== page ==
This is my little girl’s dream: to dance. Yes, she’s only three but dancing means the world to her. If to continue with this as she gets older is her dream, then I will do all I can to accommodate it and help her achieve it.



Up on her tippy toes


She loves to spin/pirouette.


Thank you! Thank you!



Out of the Mouths of Babes, So It Goes

The past month and a half has been full of words, songs, laughs, screams, changes, and growth. Elizabeth has developed by leaps and bounds, her words coalescing into sentences, babbles into song lyrics. She loves to learn and play and show off what she has learned. She memorizes songs and her favorite cartoons, acts out her favorite scenes and made-up scenarios, plays enthusiastically and reports everything on the world around her, just in awe and utterly delighted with the world she is discovering. Her big thing this season has been discovering that season change. Fall is often the most obvious and blazingly glorious of seasonal changes and with it has brought exclamations and examinations and just sheer squealing delight as God has repainted the canvas of Elizabeth’s world before her very eyes. And she changes right along with it.

A few Sundays ago, during her grandmother’s visit, she gave us all a delightful surprise. As people gathered in for morning worship service, milling and visiting together, Elizabeth made her way up onto the platform, found the cordless microphone on the side of the pulpit, and picked it up. She then treated everyone gathered in for service so far to an impromptu performance of her favorite song: “Jesus Loves Me”. When she picked up the mic, I had started towards her to help her put it down. But she started singing — our family song, one that is always requested and sung together at bedtime every night, just as it was in my childhood — and I froze. I just stood there and let my child, my girl of barely three, minister to those gathered in the meeting house. And she did. She did minister to them. No prompting from me or Ben, no guidance, no cajoling even, really. Just some encouragement from those listening. I just stood there, holding her blankies and Lambie (her dearest friends) and watched God speak through my toddler.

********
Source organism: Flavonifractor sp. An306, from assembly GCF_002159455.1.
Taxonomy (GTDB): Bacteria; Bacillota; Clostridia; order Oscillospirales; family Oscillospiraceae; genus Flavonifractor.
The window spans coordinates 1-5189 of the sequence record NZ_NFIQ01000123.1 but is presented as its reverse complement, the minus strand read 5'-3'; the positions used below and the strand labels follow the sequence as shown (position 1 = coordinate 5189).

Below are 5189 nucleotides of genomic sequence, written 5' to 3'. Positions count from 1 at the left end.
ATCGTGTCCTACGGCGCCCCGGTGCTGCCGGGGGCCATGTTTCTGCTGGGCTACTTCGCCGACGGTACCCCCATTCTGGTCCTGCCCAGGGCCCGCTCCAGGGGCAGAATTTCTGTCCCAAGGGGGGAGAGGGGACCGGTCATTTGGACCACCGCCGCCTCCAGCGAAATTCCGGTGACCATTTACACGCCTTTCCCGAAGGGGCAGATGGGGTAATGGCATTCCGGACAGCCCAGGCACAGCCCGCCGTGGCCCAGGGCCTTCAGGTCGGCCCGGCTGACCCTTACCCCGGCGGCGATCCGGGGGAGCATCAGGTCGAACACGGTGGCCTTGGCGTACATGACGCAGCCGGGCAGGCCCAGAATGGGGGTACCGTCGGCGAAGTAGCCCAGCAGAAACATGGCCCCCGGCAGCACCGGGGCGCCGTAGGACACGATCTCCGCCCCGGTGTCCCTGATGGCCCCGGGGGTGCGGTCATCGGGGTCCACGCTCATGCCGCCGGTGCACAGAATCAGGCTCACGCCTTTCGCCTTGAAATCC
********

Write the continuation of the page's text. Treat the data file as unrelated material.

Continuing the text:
She sang through the song twice and then, in true Elizabeth fashion, bowed and said, “Thank you! Thank you!” My dear little ham.

I’m tearing up as I write this two weeks later. I had intended to write it sooner, don’t know why I didn’t. But here I am writing it now. And it’s hitting me like a hammer. No offense to my wonderful husband, who happens to be the pastor, but our daughter probably spoke the most poignant words in that entire service in her little toddler voice. In the Quaker church, we believe that each and every person has the capacity to minister, has a personal ministry even. My daughter was a minister that day with the most important of messages on her little tongue.

She reminded us all, no matter our age, that we are loved. Even when others reject us, even when life is hard, when days are grey and cold, and our road bleak with despair creeping up on its edges. Or even when we are just having a difficult day or being difficult ourselves. We are loved by God. Completely and utterly and eternally. You. Me. All of us. We are loved.

Thank you, Elizabeth. Can’t wait to hear more.

Dear Teacher: Let My Child Fail.

I was nodding the whole way through this as a mom. As a teacher, I am not sure how such an app would work but I adopted a wonderful phrase from my mother-in-law (who was also a teacher) when I started teaching full time: